Innovative Medicines SA executive director Val Beaumont. Picture: FINANCIAL MAIL
BOLD MOVE: Innovative Medicines SA executive director Val Beaumont says offending products will be deregistered. Picture: FINANCIAL MAIL

GONE are the days when companies could offer doctors a free trip for their spouses to accompany them to a medical congress, or lavish expensive gifts on them to get them to push their products, say the companies behind a local drive to get the medical industry to self-regulate.

Earlier this week, the medical industry launched a Marketing Code Authority, a development that the sector says will lead to more ethical advertising and promotion of medicines, devices and laboratory tests.

"Self-regulation is important because we are accepting we have an ethical responsibility … to protect the patient," says Steve Spiller, outgoing interim chairman of the Marketing Code Authority,

Patients were placed at risk when they or their healthcare providers were inappropriately influenced or ill-advised by companies about the benefits and risks of their products.

The development is broadly in line with initiatives in countries such as the UK, which has a code of marketing practice for prescription medicines.

The Marketing Code Authority counts among its members eight industry associations, which cover innovative and generic medicines, devices, diagnostic tests and veterinary products.

The authority will enforce a marketing code that spells out the dos and don’ts for the industry, including stiff penalties for offenders. Companies that transgress the code can be publicly named and shamed, and face fines of "hundreds of thousands of rand", Mr Spiller said.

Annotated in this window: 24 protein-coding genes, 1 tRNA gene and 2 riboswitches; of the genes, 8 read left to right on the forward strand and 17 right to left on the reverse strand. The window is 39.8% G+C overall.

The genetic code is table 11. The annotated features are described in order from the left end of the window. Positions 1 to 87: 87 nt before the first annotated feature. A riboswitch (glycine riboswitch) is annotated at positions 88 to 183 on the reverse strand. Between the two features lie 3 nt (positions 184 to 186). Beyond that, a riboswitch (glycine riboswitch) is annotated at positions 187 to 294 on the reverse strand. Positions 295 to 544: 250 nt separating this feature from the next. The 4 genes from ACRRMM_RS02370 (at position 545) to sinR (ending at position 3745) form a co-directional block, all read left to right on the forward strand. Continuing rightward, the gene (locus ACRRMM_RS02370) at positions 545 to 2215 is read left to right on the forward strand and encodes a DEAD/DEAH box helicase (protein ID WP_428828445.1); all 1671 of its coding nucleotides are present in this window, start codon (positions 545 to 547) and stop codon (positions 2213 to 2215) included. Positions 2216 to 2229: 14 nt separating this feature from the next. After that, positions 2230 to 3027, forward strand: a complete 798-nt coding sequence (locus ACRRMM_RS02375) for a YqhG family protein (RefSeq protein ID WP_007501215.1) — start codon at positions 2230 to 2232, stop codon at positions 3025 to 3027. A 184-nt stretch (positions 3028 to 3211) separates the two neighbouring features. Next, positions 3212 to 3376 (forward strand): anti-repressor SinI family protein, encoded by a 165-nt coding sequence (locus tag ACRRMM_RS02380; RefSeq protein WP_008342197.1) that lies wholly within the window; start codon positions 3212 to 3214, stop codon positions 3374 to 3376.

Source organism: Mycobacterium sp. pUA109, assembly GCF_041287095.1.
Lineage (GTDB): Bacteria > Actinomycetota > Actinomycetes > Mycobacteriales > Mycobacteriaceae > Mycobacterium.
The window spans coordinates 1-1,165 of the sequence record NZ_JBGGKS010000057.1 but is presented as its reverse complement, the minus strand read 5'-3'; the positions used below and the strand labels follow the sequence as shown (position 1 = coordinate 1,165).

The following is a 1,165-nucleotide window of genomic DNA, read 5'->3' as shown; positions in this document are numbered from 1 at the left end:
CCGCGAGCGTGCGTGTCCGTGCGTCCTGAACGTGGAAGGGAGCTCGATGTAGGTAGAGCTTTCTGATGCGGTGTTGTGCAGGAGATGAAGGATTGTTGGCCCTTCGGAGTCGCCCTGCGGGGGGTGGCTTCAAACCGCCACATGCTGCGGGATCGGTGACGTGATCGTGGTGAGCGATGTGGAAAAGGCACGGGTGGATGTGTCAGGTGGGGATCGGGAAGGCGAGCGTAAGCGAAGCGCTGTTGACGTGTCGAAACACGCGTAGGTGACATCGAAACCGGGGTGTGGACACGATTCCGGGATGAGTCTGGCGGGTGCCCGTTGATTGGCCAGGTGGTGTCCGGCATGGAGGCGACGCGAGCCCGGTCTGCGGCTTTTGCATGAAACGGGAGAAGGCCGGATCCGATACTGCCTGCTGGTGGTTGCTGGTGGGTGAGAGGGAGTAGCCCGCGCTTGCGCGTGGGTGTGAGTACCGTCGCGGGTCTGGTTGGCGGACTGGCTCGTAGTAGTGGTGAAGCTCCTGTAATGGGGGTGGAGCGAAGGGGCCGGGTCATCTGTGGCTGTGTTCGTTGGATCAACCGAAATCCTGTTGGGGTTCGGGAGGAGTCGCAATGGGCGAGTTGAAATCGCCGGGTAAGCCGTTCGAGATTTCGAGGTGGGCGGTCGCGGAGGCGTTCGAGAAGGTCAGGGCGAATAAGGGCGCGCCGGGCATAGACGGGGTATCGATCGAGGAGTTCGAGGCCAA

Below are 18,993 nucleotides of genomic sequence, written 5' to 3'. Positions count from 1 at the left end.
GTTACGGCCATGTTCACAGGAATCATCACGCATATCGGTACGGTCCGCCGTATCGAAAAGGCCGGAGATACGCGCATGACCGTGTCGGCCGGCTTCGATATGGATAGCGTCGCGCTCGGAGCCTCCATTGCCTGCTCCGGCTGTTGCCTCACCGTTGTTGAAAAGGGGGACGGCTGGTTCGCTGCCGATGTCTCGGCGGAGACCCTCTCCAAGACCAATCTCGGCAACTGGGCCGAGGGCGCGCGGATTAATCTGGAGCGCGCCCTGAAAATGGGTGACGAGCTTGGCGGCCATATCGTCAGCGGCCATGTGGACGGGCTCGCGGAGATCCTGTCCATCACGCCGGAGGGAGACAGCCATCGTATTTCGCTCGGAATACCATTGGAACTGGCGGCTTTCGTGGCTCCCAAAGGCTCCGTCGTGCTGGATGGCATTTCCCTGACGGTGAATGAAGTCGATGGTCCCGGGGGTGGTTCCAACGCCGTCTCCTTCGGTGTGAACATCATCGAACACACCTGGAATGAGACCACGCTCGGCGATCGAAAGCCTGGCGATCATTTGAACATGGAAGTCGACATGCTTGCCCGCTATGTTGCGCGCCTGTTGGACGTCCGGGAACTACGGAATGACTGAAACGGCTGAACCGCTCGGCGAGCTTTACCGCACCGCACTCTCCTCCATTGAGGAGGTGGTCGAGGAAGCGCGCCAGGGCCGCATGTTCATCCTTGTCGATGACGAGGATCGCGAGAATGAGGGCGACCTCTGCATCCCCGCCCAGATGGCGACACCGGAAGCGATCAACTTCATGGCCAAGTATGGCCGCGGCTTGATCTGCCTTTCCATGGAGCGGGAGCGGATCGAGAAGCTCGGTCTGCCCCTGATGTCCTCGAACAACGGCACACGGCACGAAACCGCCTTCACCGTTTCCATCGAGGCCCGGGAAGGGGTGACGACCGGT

Innovative Medicines South Africa (Imsa) executive director Val Beaumont said the drive to improve the marketing of medicines was not intended to regulate doctors, but the pharmaceutical industry hoped the professional organisations representing doctors, nurses and pharmacists would harmonise their oversight work with that of the Marketing Code Authority.

She said the authority had asked the Department of Health to assist it by imposing the ultimate penalty of deregistering offending products if other measures failed. Medicines can only be sold in SA after they have been approved by the Medicines Control Council (MCC).

MCC registrar Mandisa Hela said the department was "excited" about the launch of the Marketing Code Authority.

"We believe it is important that the marketing of medical products is done ethically. We believe self-regulation works if parties are committed to it."

The groups that have signed up to the Marketing Code Authority include: Imsa; the National Association of Pharmaceutical Manufacturers; Pharmaceuticals Made in South Africa; the Pharmaceutical Industry Association of South Africa; the South African Animal Health Association; the South African Laboratory and Diagnostics Association; the South African Medical Device Industry Association; and the Self Medication Manufacturers Association of South Africa.

Notable by its absence is the Health Products Association (HPA), a trade association for companies selling complementary medicines.

Ms Hela said complementary medicines could not be included because they were unregulated.

HPA vice-president Bruce Dennison said his organisation had its own marketing code, which was expected to be presented to the Advertising Standards Authority’s annual meeting.